We study the degradation in network performance caused by the
selfish behavior of noncooperative network users. We consider
a directed network in which each edge possesses a latency
function describing the common latency incurred by all traffic
on the edge as a function of the edge congestion. Given a rate
of traffic between each pair of nodes in the network, we aspire
toward an assignment of traffic to paths in which the sum of all
travel times (the {\em total latency}) is minimized; however, in
many settings network users are free to route their traffic in a
selfish manner, without regard to the total latency. We
therefore assume that each network user routes its traffic on
the minimum-latency path available to it, given the network
congestion caused by the other users. In general such a
``selfishly motivated'' assignment of traffic to paths (a {\em
Nash equilibrium}) will not minimize the total latency; hence,
selfish behavior carries the cost of decreased network
performance. We quantify this degradation in network performance
via the {\em price of anarchy}, defined as the worst-possible
ratio between the total latency of a Nash equilibrium and of a
minimum-latency routing of the traffic.
In this paper, we show that the underlying network topology plays
no role in the determination of the price of anarchy.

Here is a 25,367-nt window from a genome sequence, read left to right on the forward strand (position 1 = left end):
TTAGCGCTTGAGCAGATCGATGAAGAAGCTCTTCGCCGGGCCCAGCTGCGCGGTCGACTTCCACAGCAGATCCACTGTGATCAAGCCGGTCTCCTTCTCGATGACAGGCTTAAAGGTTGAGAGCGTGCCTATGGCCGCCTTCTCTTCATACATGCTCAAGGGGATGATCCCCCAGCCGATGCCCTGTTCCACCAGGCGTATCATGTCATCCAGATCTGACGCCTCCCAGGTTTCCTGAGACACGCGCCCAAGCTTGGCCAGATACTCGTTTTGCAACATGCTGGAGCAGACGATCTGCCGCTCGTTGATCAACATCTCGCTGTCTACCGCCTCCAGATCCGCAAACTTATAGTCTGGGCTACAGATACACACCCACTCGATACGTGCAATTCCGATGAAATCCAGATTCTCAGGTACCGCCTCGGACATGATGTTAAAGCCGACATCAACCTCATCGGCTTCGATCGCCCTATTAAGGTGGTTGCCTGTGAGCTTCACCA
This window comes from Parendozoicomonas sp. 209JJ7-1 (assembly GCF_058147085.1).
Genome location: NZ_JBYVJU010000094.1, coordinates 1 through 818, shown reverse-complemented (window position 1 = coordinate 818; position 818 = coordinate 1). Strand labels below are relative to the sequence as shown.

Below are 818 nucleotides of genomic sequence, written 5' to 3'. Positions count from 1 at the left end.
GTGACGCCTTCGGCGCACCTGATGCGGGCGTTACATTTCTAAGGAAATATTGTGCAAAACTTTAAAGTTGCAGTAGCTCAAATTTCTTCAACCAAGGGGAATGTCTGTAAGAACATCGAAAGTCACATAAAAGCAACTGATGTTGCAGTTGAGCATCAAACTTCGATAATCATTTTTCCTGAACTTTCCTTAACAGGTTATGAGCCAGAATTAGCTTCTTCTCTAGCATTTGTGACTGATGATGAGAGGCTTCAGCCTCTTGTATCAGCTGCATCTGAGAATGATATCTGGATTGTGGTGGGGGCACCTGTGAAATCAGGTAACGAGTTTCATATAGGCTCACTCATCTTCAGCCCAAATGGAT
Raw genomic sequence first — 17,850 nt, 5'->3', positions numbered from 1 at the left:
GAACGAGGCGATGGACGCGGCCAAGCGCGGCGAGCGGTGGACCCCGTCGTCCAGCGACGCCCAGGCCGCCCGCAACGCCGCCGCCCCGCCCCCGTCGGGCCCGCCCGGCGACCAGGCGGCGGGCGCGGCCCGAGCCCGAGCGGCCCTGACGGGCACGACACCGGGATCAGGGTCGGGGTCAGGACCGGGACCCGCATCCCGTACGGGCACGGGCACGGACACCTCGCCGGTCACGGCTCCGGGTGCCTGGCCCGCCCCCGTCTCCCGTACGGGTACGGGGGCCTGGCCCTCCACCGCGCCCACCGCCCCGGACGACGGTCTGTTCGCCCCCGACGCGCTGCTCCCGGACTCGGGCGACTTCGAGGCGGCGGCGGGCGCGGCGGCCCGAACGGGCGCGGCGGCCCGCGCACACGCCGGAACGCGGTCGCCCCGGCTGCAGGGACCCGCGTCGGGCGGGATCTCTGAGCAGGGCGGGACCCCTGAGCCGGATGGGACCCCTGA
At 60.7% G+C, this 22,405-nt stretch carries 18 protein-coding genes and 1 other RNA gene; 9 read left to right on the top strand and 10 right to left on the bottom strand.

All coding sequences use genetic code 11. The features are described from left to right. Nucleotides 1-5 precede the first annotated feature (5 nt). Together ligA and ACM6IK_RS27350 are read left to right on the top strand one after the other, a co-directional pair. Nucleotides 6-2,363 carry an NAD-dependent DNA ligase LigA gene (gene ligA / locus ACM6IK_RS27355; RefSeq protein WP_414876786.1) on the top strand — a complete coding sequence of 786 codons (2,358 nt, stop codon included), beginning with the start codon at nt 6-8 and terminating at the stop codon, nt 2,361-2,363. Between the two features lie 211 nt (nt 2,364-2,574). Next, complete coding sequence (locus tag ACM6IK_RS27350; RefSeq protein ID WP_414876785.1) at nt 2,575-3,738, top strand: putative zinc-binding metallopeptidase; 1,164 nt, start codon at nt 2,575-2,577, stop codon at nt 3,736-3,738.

Specifically, we show that under weak hypotheses on the class of
allowable edge latency functions, the worst-case ratio between the
total latency of a Nash equilibrium and of a minimum-latency
routing for any multicommodity flow network is achieved by a
single-commodity instance on a network of parallel links. In the
special case where the class of allowable latency functions
includes all of the constant functions, we prove that a network
with only two parallel links suffices to achieve the worst-possible
ratio. Informally, these results imply that the inefficiency
inherent in a flow at Nash equilibrium stems from the inability of
selfish users to discern which of two competing routes is superior
and {\em not} from the topological complexity arising from the
diverse intersections of many paths belonging to different
commodities.
Our result that simple networks always furnish worst-possible
examples also provides a powerful method for computing the price of
anarchy with respect to an arbitrary class of latency functions.
We apply this method to function classes that have been well
studied in the literature (such as degree-bounded polynomials and
functions of the form $\ell(x) = (u-x)^{-1}$ that are used to model
edges with capacity $u$), thereby obtaining the first tight
analyses of the price of anarchy for significant classes of latency
functions outside the class of linear functions.